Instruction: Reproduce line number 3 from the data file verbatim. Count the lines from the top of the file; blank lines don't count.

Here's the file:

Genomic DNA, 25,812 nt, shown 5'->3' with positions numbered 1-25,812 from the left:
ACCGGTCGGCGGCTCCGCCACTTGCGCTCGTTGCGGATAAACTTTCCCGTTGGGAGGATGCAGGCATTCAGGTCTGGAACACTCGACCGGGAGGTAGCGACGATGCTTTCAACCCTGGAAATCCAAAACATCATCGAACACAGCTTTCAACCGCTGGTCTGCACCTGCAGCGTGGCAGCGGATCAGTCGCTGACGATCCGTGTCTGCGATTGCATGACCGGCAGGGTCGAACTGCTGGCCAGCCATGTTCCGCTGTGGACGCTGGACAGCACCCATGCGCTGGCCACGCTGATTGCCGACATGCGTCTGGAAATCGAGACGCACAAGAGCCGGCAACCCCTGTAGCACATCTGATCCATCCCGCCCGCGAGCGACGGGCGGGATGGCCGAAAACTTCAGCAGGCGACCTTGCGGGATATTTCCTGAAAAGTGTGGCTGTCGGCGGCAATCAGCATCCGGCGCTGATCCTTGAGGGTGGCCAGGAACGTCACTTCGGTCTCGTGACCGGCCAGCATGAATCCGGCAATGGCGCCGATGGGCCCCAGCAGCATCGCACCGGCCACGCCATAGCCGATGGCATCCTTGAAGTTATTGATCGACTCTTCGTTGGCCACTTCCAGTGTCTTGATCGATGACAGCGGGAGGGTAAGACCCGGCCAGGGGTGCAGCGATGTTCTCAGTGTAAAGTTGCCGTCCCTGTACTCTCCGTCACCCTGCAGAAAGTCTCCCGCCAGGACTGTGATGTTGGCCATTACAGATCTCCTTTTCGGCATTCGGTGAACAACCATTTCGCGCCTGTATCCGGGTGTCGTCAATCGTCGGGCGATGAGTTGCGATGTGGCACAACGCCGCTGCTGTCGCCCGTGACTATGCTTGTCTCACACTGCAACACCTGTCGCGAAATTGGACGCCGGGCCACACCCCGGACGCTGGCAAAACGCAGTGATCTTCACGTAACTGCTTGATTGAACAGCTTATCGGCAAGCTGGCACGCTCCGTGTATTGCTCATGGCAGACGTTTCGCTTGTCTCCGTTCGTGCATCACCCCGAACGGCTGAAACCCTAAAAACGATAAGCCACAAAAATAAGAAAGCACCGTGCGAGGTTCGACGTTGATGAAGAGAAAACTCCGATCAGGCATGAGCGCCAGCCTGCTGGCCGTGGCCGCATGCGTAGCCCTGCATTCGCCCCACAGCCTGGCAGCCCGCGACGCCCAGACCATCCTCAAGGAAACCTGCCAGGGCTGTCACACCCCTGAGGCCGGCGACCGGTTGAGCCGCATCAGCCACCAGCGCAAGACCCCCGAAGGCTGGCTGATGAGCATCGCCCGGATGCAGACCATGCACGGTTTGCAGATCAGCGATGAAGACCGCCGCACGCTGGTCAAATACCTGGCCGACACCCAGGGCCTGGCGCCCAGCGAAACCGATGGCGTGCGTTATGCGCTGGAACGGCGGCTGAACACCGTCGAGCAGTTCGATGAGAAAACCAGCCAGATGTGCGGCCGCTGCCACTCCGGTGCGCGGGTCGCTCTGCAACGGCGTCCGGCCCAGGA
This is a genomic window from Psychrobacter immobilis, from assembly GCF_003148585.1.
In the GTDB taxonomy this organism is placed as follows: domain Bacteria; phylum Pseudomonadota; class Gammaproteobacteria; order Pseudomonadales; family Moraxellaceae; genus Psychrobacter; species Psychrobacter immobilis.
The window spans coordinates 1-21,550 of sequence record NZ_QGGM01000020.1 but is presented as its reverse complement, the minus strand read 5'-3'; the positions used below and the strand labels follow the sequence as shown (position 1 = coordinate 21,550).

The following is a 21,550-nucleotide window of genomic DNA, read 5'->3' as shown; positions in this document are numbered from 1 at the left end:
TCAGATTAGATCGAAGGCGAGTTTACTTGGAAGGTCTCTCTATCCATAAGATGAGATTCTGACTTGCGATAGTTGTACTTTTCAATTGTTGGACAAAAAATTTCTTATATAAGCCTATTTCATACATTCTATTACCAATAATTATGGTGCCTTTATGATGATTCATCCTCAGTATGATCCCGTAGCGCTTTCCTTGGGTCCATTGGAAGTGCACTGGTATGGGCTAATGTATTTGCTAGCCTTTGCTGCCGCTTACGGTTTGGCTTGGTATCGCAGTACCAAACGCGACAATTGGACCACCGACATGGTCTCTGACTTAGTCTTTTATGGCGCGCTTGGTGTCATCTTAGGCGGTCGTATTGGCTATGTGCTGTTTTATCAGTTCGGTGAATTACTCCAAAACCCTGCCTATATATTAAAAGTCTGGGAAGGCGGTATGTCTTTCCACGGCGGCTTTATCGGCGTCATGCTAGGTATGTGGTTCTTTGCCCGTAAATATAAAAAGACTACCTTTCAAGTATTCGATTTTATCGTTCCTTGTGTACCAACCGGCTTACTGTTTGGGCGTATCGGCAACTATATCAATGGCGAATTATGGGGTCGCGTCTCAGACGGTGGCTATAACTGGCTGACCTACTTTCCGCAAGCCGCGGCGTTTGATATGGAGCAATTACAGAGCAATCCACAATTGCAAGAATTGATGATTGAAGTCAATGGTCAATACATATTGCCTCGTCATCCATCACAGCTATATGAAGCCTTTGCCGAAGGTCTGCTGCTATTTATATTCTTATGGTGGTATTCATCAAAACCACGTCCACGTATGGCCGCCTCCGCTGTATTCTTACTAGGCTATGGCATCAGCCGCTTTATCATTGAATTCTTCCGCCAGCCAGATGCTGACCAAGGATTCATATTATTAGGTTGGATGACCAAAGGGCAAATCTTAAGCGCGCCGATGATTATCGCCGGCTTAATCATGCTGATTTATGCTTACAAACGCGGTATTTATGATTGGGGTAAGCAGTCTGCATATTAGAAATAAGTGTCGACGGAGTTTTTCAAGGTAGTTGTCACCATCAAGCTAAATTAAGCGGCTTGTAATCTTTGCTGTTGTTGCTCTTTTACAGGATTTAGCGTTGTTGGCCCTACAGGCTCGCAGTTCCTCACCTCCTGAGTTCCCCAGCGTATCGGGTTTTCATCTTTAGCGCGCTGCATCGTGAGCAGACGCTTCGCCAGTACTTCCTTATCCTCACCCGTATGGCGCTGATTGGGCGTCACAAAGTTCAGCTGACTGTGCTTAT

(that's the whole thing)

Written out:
This is a genomic window from Psychrobacter immobilis, from assembly GCF_003148585.1.